Yorkshire Ripper Peter Sutcliffe has been allowed out of Broadmoor to visit the site of his father's ashes, the Home Office has confirmed.
Sutcliffe was accompanied by four prison officers
Sutcliffe, 58, visited the site at Arnside in Cumbria on Monday after Home Secretary Charles Clarke ratified an earlier decision by David Blunkett.
The mass killer left the high security hospital and is reported to have been accompanied by four staff.
"It was the right and proper thing to do," the Home Office said.
Sutcliffe's father John died from cancer in a West Yorkshire hospice last year.
In a statement the Home Office said: "The decision on this individual was made by the previous Home Secretary David Blunkett.
"This decision was subsequently reaffirmed by Charles Clarke.
"A full and comprehensive risk assessment was made by the authorities and the individual was closely supervised at all times.
"At no point was there any danger to members of the public."
But Fabian Hamilton, Labour MP for Leeds North East, in whose constituency some of the Ripper's victims' families live, said he was disturbed by the visit.
"I'm pretty upset about it," he said. "I opposed the possibility of his release for his father's funeral.
"It seemed harsh at the time, but he didn't give any quarter or sympathy to any of the victims, many of whom were from my constituency.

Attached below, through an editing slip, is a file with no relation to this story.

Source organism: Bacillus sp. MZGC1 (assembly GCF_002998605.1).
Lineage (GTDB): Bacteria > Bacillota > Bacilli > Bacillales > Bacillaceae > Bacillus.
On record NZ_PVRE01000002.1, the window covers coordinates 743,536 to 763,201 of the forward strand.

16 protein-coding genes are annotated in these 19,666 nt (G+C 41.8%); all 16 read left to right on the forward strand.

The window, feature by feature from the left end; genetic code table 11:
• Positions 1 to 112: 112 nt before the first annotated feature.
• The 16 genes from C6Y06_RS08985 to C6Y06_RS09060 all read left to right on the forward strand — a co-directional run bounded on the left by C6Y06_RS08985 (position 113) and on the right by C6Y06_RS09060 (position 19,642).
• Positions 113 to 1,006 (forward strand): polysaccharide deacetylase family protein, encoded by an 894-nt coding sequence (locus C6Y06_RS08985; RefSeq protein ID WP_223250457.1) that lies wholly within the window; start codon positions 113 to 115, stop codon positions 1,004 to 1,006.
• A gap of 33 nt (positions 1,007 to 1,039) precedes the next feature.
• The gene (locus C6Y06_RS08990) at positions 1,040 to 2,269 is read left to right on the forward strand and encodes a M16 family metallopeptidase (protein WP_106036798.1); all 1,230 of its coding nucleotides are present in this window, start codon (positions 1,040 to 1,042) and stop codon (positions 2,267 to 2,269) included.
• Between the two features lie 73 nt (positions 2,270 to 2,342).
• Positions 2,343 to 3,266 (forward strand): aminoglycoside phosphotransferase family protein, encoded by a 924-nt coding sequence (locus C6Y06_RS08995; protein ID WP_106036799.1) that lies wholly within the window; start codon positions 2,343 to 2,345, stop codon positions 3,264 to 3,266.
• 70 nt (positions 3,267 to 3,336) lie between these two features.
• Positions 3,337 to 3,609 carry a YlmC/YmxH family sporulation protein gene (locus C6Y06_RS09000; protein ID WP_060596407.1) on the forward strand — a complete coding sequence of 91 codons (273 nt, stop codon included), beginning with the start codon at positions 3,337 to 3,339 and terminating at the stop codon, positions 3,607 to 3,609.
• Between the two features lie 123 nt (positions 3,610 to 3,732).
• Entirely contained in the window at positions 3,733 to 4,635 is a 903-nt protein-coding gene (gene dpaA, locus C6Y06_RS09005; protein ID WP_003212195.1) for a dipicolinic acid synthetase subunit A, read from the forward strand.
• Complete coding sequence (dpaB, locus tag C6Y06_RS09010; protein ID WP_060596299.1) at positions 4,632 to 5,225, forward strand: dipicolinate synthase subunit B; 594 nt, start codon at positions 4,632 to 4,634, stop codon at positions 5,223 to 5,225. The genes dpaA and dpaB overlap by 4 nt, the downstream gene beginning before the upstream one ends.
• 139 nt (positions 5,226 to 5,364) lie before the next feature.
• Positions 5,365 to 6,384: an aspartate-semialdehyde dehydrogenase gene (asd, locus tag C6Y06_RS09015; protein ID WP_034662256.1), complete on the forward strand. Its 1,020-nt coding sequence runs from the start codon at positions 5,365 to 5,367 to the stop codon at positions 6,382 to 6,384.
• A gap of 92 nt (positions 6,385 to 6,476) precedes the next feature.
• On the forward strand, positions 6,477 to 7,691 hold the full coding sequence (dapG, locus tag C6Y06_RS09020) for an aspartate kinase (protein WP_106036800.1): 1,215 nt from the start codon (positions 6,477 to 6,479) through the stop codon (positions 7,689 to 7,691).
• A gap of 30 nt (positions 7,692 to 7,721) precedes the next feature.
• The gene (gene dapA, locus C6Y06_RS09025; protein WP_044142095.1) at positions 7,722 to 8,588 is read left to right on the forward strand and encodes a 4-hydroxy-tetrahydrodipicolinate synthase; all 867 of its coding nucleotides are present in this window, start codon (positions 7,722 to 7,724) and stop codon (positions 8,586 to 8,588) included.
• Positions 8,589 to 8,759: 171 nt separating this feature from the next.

"I think for the families that survived, this is quite a blow."
Keith Hellawell, the former chief constable of West Yorkshire who investigated the full scope of Sutcliffe's crimes after his trial, told BBC Radio 4's Today programme he thought the decision was "odd".
"I think it is a little bizarre and also inconsistent because they have, all the time I was involved with Sutcliffe, refused him any concessions," he said.
"As his father died more than a year ago, it just seems rather odd.
"I don't think it is wrong, personally, because we don't have capital punishment in this country and we do keep people in prison for a long period of time.
"I think it would have been inhuman personally not to allow them to do things when there have been serious incidents within their family, such as deaths."
The husband of one of Sutcliffe's victim's said their feelings had not been considered.
Harry Smelt, whose wife Olive survived an attack in Halifax in 1975, said his wife was recovering from a stroke.
"She would be more concerned she gets better after having a stroke.
"Nobody worries about the victims at all these days.
"I think all the victims have moved on now.
"They have their lives to live. We have grandchildren and a family. Let's bring it to an end."
Tory MP Julie Kirkbride, who was at school with one of his victims, was scathing about the trip.
"I was a schoolgirl living in West Yorkshire when the Ripper was carrying out his murders.
"He killed a girl who was in my class at school, very close to my house.
"I don't think it's possible that the Home Secretary understands the fear in which women in West Yorkshire lived for many years, that they would be the Ripper's next victim."
Sutcliffe was jailed for life in May 1981 at the Old Bailey.
Between 1975 and 1981 he murdered 13 women and seven others were left for dead in a killing spree which gripped the north of England.
At his trial the former lorry driver claimed "voices from God" told him to purge the streets of prostitutes.